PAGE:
Published: Sat, March 03, 2018
Economy | By

The western USA is about to get a fancy new weather satellite

The western USA is about to get a fancy new weather satellite

The GOES-S satellite thundered toward orbit aboard an Atlas V rocket, slicing through a hazy late afternoon sky.

"The new satellite will augment observations over the Pacific Ocean and around mountain ranges where radar coverage is limited or blocked", said Joe Pica, a National Weather Service manager. It will become GOES-17 once it reaches its intended 22,000-mile-high orbit over the equator in a few weeks, and should be officially operational by year's end.

In the moments leading up to the launch, the U.S. Air Force's 45 Weather Squadron said conditions were flawless for launch.

FILE - The center of Hurricane Maria approaches the northern coast of Puerto Rico in this geocolor image captured by NOAA's GOES-16, September 20, 2017. NASA also oversees the acquisition of the spacecraft, instruments and launch vehicles.

"I believe very strongly GOES-S will improve the scientific understanding for the western US, just like GOES-East has for the eastern USA, and is another step forward in our overall effort to build a weather-ready nation", Uccellini added.


An artist's rendering of the new GOES-S satellite in orbit around the earth.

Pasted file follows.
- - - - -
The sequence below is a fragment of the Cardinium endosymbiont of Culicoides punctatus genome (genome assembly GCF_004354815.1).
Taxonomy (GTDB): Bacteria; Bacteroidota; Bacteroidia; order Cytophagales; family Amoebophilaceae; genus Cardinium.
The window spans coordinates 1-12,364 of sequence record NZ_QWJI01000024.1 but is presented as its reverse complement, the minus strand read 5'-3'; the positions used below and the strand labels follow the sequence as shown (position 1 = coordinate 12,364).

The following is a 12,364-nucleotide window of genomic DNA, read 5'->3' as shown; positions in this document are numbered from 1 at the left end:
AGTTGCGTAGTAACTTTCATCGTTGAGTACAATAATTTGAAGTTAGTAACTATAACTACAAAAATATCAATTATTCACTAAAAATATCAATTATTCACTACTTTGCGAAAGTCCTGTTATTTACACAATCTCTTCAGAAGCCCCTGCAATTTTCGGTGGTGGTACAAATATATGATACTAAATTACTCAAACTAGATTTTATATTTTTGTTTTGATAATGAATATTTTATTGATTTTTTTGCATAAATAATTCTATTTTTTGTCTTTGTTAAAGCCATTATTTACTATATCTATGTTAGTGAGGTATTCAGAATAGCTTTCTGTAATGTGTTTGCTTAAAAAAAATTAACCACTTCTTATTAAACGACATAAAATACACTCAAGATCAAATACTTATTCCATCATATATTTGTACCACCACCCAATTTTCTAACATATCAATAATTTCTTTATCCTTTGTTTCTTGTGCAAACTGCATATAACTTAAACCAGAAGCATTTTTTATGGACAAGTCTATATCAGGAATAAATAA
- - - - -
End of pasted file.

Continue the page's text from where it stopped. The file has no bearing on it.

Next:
Tory Bruno, the president and CEO of United Launch Alliance, a partnership of Boeing and , he needs to significantly improve opportunities of early warning, forecasting and weather monitoring, to improve the efficiency of disaster response. It also tracked the paths of Hurricanes Irma and Maria, providing crucial data as to which areas would be impacted the greatest.

National Weather Service Director Louis Uccellini said he's been "blown away" by the impacts GOES-16 has had on weather forecasting. Those images helped determine when it was safe for rescue teams to go out and save stranded residents, he added. The state-of-the-art satellite was able to spot wildfires in Texas and Oklahoma a year ago before emergency responders were even alerted. Besides fire, lightning and tropical storms, the satellite can also track the influx of charged particles and radiation from the sun called space weather.

"These satellites are giving us the ability to look at storms as often as every 30 seconds, allowing forecasters to see storms as they are developing instead of as they have already taken place", said Tim Walsh, acting GOES-R system program director at NOAA.

The four-satellite GOES-R program has a total budget of $10.8 billion through its entire life cycle.

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